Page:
• We see Doc on Iwo Jima, seemingly alone, hearing voices in the distance, but he then wakes up from his nightmare (decades later).
  • Doc, now an older man, collapses on the stairs, asking, "Where is he?" as his son comes to his aid and then rushes off to call for an ambulance.
  • What looks like a war scene with flares and such at night is really the three men reenacting the flag raising, this time at Chicago's Soldier Field with fireworks going off.
  • En route to Iwo Jima, one man falls overboard into the ocean, with others there reacting lightly (one does throw a life preserver) and even making jokes, thinking another ship in the convoy will pick him up. However, one man then says the other ships won't stop as they can't, with the comment "So much for no man left behind" being made (we see a distant shot of the man in the water, but the scene ends there so we don't know his fate).
  • Ira shows others the famous photo of a Japanese officer preparing to behind an American POW, as well as bodies lying face down on the beach.
  • The Americans land on the shores of Iwo Jima, but initially don't meet any resistance as some slowly make their way across the barren landscape. However, we then see the point of view of various, hidden gun locations opening, peering out toward the men, with guns slowly being put into position. The Japanese then open fire on them with machine guns and artillery, hitting, wounding and killing many Americans. During this, we see various shots that kill with hard impact, a transport boat is hit and explodes, we see severed limbs, one soldier is blown up, another vehicle is hit and explodes, a soldier is shot in the head, and a plane is hit and more. Grenades are then thrown down into a gun bunker (we see the explosion but not any human impact), while a flamethrower is blasted into a bunker, with one Japanese soldier coming out on fire and being repeatedly shot by the Americans.
  • As the battle continues, artillery hits a man and we see his head land on another soldier who then sees the severed head (with a bloody neck stump). A tank is hit and explodes, as does a battleship, while an armored vehicle drives over a dead body in the surf.
  • Ira has a flashback of a Japanese soldier jumping down at him, but landing on his bayonet by accident (at night, and there's no blood, but Ira sees the man die above him).
  • There's more artillery and gunfire blasted at the Americans, with various ones being hit and wounded or killed (with varying degrees of bloody results).
  • We see a flashback to a nighttime incident during the taking of Iwo Jima where Japanese soldiers rush a foxhole of sorts and stab some men there, with Americans rushing up and shooting them, and one then repeatedly stabbing the Japanese men.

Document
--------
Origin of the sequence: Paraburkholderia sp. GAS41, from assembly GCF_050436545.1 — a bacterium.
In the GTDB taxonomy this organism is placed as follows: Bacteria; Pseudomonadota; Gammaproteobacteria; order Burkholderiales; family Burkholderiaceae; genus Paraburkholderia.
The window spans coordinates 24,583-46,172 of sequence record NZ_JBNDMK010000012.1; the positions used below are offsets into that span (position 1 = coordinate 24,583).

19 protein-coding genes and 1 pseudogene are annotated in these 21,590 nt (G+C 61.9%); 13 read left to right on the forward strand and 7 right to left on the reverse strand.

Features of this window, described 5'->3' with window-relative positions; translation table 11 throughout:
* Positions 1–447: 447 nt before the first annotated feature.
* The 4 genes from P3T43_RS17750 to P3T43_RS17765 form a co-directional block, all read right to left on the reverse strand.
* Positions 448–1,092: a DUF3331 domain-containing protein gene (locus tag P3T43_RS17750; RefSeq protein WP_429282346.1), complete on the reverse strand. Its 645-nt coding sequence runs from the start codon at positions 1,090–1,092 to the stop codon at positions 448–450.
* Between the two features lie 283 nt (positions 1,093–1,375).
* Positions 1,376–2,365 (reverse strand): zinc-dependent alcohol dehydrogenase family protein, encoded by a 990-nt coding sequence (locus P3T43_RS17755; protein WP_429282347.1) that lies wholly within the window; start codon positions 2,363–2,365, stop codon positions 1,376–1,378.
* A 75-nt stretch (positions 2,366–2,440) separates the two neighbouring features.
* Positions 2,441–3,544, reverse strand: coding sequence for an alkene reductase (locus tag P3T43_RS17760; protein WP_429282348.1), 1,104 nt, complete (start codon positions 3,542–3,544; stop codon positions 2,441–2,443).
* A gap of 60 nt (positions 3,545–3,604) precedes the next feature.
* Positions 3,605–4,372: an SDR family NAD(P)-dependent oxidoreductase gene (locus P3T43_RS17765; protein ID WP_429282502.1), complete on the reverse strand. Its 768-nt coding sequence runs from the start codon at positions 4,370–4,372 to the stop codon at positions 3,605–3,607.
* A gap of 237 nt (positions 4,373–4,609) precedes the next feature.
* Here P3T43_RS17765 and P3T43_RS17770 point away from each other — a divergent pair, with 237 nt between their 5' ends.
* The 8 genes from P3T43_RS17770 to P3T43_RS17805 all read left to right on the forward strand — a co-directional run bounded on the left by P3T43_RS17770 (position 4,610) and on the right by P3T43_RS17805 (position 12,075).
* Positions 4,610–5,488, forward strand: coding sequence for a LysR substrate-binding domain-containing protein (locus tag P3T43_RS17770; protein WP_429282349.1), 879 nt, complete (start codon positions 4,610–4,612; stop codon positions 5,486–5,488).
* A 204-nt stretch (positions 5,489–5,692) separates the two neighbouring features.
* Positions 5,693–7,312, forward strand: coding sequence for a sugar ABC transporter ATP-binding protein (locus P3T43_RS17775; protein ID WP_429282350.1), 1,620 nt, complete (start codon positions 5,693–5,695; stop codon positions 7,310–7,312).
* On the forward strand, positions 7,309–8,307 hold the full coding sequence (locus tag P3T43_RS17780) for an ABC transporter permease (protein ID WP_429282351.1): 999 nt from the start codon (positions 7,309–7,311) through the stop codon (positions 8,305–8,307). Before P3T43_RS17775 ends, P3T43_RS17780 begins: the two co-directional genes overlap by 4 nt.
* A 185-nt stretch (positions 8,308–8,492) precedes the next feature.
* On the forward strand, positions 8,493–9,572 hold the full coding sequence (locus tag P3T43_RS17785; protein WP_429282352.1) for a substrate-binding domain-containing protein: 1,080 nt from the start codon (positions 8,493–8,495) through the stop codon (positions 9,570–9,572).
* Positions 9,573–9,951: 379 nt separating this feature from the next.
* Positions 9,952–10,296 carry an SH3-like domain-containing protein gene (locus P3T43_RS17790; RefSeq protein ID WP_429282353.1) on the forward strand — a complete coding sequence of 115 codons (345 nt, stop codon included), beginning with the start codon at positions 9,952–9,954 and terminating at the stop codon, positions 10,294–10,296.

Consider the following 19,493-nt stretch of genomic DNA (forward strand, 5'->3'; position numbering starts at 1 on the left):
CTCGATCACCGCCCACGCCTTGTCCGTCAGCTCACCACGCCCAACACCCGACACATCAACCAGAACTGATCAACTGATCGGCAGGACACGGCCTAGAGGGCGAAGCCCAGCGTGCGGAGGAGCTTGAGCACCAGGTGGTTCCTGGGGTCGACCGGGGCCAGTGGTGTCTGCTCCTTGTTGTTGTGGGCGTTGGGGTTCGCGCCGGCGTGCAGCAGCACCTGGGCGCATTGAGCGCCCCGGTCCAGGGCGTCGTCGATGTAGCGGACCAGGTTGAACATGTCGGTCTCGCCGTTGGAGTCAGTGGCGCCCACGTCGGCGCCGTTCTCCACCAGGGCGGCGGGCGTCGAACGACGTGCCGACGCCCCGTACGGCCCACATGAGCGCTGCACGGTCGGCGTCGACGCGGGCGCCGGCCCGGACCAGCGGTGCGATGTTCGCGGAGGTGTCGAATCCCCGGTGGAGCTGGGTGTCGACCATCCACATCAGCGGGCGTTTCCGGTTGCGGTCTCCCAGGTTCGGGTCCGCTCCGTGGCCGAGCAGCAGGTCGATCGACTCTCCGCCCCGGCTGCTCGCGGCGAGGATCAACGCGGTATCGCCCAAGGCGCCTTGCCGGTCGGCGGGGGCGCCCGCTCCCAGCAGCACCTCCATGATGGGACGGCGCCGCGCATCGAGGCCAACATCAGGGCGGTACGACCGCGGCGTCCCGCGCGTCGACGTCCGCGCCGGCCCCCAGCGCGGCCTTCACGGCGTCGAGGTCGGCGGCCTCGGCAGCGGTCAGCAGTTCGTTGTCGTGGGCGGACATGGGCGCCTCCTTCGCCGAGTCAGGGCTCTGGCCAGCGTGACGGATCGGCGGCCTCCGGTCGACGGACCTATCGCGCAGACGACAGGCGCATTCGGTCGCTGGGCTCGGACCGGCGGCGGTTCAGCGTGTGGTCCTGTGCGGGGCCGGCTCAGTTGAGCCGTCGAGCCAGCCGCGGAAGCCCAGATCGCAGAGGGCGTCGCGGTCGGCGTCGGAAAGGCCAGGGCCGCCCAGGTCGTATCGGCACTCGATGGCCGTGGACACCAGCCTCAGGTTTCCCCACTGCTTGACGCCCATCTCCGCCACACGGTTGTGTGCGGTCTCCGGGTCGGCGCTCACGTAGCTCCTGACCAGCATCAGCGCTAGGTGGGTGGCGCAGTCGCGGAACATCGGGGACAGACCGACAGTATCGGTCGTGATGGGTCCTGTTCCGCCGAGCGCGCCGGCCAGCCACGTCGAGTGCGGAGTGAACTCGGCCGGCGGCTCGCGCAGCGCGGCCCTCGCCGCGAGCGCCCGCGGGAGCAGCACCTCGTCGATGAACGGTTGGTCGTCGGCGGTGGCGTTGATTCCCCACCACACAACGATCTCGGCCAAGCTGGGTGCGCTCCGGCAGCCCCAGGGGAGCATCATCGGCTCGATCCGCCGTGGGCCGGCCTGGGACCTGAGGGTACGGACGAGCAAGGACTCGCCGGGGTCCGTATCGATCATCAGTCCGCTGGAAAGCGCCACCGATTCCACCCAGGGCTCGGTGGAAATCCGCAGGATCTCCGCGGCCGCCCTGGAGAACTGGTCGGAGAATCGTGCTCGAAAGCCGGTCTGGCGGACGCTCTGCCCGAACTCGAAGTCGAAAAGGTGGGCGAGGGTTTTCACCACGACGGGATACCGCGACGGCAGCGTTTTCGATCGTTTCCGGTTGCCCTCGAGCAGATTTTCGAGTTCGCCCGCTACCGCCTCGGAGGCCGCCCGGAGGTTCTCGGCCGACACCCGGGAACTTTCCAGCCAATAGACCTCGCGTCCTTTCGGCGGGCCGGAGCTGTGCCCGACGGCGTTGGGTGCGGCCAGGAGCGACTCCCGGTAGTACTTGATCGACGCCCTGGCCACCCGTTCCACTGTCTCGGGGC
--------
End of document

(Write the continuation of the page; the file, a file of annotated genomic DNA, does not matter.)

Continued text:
• Some American soldiers hear low thuds and discover a cave that they slowly enter with flashlights. They then find many dead Japanese soldiers who are incredibly gory (chests and bellies ripped open, faces bloody, etc.) and comment that they've killed themselves with grenades.
  • A Japanese soldier opens fire on the men with a machine gun in a small canyon, hitting some of them. An explosion also mortally wounds one of the leaders.
  • Two soldiers enter a cave and see an American who was apparently dismembered or otherwise tortured (we don't see the body, but the first man says he previously had to go outside to throw up from the sight -- also not seen).
  • We see a soldier with a bad neck wound, with the medic sticking a retractor or something similar deep into the bloody wound to try to retrieve the bullet, but the man dies.
  • GUNS/WEAPONS
  • Handguns/Machine Guns/Grenades/Knives/Flame throwers/Artillery and other explosives/War machinery (battleships, fighter planes, tanks, etc.): Carried and/or used to threaten, wound, or kill others and/or cause property damage. See "Violence" for details.
  • IMITATIVE BEHAVIOR
  • Phrases: "F*cking dominoes," "A f*cking beautiful thing," "Who the f*ck is Hank?" "Flat f*cking broke," "F*ck that," "Holy sh*t," "Horse-sh*t," "I don't give a sh*t," "Piece of sh*t," "People will sh*t money," "Sure as sh*t," "This is bullsh*t," "Masturbation papers," "Little pr*cks" (people), "Jackass," "Keister," "You lazy son of a bitch," "Jap," "Jeez-Louise," "Chief," "You sorry bunch of leathernecks," "Get your ass..." "What the hell happened to you?" "You look like a G*ddamn corpse," "Kick in the ass," "Squaw," "Smart ass," "You dumb redskin," "Damn shame," "Stop screwing with me," "Get your red ass over here," "You make me look like a complete asshole," "A hell of a ball game," "A-rabs," "Crappy," "Hell of a fight," "Rich sons of bitches," "Get the hell out of there," "Screw it up for all of us," "I think you're full of crap," "Get off your ass," "He's out of his G*ddman mind," "One hell of a view," "What the hell is that?" "Poor son of a bitch," "G*ddamn Indians" and "All hell was busting loose."
  • Some of the violence might be enticing for some kids to imitate.
  • Various soldiers have various styles of tattoos (seen in several scenes).
  • JUMP SCENES
  • Various sudden gunshots and bomb explosions (as well as victims suddenly being hit by either) might startle some viewers.
  • MUSIC (SCARY/TENSE)
  • A moderate amount of suspenseful and ominous music plays in the film.
  • MUSIC (INAPPROPRIATE)
  • None.
  • PROFANITY
  • At least 12 "f" words, 18 "s" words, 1 slang term using male genitals ("pr*cks"), 16 hells, 13 damns, 9 asses (1 used with "hole"), 7 S.O.B.s, 2 variations of crap, 15 uses of "G-damn," 4 each of "Christ," "Jesus" and "Jesus Christ," 2 of "For Christ's sakes" and 1 use each of "My God," "Oh Christ," "Oh God" and "Oh my Lord."
  • SEX/NUDITY
  • Mike comes in and addresses his men, jokingly telling them to make sure their masturbation papers are in order. All get it except for Frank who seems genuinely concerned he doesn't have his, resulting in more such talk occurring.
  • A Tokyo Rose type announcer (heard but not seen) tries to undermine the Americans' spirits by asking who their girls are with that night back home.